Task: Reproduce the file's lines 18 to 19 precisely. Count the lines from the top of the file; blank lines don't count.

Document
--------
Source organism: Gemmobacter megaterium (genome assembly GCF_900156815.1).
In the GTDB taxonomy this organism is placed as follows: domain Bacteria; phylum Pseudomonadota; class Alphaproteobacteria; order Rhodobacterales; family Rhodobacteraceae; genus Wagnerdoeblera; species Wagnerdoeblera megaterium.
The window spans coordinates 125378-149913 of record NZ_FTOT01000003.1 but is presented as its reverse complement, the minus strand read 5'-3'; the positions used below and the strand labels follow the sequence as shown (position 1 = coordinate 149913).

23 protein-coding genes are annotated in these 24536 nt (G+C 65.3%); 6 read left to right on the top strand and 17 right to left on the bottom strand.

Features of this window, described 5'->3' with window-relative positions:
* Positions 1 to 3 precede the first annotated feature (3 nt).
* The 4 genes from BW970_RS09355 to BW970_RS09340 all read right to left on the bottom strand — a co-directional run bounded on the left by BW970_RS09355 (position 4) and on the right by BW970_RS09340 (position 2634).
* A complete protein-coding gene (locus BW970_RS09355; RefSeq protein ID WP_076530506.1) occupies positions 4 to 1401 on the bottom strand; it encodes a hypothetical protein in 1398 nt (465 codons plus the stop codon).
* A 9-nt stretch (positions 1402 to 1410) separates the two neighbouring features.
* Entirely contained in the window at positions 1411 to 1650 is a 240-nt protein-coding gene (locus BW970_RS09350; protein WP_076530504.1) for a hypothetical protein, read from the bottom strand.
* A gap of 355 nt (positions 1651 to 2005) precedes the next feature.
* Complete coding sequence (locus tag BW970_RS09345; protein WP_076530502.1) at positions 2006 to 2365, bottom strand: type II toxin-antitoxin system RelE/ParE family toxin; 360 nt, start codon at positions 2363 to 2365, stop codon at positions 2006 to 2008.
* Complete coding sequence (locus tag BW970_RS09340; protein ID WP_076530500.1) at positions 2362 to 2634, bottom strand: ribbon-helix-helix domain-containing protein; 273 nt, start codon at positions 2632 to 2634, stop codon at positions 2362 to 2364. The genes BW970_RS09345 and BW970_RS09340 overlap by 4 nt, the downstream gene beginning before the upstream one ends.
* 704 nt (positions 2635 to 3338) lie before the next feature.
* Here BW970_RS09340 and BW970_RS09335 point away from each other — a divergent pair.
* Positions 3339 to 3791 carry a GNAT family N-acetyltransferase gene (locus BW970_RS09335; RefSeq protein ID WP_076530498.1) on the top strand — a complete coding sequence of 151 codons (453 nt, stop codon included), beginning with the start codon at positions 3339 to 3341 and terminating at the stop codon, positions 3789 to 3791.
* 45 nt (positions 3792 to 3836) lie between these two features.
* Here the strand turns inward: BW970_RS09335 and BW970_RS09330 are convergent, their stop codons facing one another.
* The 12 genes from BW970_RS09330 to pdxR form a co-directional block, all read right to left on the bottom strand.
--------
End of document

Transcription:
* Here the strand turns inward: BW970_RS09335 and BW970_RS09330 are convergent, their stop codons facing one another.
* The 12 genes from BW970_RS09330 to pdxR form a co-directional block, all read right to left on the bottom strand.